A sign of economic cooling like that of its northern European neighbors or a correction after the rise in inflation a year ago? The latest business billing data from the INE, published today, show that the turnover of companies registered a decline of 4.9% in June, the highest in interannual terms in two years.
The fall is the third in a row and also exceeds those of April and May. It is also the highest since February 2021, when the decline was 9.2%, and contrasts with what happened a year ago, when the invasion of Ukraine triggered inflation and contributed to the fact that, between April and August 2022, income of companies increased by close to 30%, an exceptional percentage.
In June, compared to the previous month, the decline in billing was 1.2% and was mainly due to industry, with falls of 2.8%, and commerce, 1.7%. If the monthly evolution in recent years is taken, the trend has been one of growth except this year, in which there have been three falls, in January, April and June.
The INE data also show that monthly billing has gone from statistical stability in barely five years to becoming a carousel since the outbreak of the pandemic, and hence the distortions when making comparisons. This June it has fallen by 4.9%, but in June of last year it rose by 30%, while on the same dates in 2021 the increases were 22%, compared to declines of 16% in the same month of 2020, with lockdowns only partially lifted.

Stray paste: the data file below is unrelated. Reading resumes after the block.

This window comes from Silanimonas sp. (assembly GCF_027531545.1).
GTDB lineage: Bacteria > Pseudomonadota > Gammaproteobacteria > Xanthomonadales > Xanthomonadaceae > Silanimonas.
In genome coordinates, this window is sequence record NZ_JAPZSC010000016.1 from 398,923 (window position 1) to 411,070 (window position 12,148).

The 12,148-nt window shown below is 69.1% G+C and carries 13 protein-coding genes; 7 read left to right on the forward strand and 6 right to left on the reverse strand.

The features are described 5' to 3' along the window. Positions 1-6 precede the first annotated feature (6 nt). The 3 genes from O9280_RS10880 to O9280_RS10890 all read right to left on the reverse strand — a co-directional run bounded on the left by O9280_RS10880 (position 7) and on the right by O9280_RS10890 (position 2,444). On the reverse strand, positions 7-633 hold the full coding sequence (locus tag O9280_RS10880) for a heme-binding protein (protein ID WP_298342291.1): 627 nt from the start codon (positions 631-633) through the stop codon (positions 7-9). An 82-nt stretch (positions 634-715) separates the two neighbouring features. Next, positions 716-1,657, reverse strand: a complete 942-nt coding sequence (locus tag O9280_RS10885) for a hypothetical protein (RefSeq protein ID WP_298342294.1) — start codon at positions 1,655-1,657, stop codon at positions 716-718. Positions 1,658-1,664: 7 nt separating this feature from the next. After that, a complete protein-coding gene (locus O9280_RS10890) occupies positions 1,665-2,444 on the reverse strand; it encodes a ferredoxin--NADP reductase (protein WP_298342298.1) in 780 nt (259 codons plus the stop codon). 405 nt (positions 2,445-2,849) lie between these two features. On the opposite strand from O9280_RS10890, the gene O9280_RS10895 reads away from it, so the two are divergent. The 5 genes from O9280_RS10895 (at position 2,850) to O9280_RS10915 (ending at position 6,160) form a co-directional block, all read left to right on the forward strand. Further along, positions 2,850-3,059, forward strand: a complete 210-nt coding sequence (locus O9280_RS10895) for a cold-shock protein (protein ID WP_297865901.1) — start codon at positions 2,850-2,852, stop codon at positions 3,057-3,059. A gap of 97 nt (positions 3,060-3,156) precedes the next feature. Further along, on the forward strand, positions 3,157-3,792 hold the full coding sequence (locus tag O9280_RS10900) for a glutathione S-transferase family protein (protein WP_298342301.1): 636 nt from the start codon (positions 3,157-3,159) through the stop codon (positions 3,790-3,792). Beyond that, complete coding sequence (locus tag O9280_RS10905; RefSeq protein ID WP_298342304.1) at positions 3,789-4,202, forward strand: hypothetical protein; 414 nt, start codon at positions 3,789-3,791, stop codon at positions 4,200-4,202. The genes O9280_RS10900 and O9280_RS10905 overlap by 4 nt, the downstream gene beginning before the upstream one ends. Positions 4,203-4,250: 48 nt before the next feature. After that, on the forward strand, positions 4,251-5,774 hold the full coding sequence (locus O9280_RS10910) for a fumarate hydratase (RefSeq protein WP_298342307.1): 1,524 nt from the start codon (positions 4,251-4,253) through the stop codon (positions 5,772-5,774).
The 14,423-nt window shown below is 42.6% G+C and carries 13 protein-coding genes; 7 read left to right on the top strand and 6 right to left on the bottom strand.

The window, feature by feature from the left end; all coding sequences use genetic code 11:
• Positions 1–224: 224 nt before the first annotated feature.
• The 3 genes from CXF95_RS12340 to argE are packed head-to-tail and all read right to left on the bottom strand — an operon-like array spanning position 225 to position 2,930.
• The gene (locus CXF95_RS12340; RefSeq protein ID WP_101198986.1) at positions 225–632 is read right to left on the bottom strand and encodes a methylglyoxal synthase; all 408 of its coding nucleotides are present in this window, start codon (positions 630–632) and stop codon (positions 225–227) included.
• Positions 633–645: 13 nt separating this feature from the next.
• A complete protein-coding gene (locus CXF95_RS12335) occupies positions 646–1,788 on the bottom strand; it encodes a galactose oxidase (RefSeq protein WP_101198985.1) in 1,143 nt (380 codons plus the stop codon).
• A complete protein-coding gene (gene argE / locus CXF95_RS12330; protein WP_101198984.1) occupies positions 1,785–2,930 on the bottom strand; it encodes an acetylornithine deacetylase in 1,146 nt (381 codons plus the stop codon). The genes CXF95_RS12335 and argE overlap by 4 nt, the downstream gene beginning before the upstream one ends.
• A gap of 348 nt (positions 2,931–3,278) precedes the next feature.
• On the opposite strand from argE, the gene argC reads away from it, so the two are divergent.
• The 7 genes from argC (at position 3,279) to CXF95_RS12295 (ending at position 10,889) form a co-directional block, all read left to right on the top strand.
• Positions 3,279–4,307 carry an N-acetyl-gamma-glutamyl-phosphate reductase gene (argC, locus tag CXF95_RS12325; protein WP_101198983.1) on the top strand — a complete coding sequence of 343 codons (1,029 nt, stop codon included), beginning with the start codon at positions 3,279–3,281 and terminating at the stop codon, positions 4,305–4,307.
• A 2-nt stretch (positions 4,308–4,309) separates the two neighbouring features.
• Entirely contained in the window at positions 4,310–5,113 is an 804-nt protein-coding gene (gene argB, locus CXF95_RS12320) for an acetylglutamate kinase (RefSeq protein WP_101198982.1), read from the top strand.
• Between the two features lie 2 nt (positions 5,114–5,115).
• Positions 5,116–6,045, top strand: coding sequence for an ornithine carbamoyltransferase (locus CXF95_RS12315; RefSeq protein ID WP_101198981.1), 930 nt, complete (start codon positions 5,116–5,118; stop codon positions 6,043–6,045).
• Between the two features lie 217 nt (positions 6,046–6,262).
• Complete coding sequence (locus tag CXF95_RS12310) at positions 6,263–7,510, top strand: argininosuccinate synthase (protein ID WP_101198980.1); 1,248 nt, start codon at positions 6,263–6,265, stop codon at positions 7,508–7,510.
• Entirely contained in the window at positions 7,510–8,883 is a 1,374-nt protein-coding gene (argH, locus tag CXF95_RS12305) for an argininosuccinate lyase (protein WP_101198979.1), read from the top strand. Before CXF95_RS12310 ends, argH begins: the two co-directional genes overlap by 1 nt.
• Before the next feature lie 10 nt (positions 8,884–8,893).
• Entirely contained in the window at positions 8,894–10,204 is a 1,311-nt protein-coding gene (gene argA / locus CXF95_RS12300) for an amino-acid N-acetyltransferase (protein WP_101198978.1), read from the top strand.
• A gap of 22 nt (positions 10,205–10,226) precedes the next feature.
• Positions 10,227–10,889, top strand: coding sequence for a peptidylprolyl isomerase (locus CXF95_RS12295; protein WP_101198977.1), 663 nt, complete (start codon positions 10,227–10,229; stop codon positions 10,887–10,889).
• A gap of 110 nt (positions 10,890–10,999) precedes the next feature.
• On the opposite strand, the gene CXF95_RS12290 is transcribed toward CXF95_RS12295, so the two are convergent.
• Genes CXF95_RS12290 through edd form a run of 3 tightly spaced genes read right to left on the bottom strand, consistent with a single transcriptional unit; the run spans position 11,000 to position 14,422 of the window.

The rises in interest rates now mark the economic moment, but so do the good moment of tourism, with good forecasts for this year, and the registration record in the quarter closed in June registered by the EPA, of 21 million workers .
A report published today by Mediolanum warns instead that there will be no "soft landing" in the euro zone after the interest rate hikes and predicts a recession. "Investors should not be fooled by positive economic data. The full force of monetary tightening has not yet been felt: the effect is delayed, but it will come," he says.
The question is how this whole environment is affecting Spanish companies. The latest survey among the companies themselves carried out by the Bank of Spain, corresponding to the second quarter of the year, concludes that there is a "high dispersion by sector", with advances in services and decreases in agriculture and commerce.
"The upward pressures on production costs and sales prices are slowing down in the second quarter," concludes the Bank of Spain. "One-year expectations would also indicate lower cost increases and, somewhat less intensely, sales prices and labor costs," he adds.
In the first semester, the large companies of the Ibex earned 7% less, despite the good data from the electric companies and the banks. A total of 266.810 million euros entered, a figure very similar to that of a year ago. ArcelorMittal, with 33,320 million, is the one that invoices the most, ahead of Repsol's 28,462 million and Santander's 28,234 million.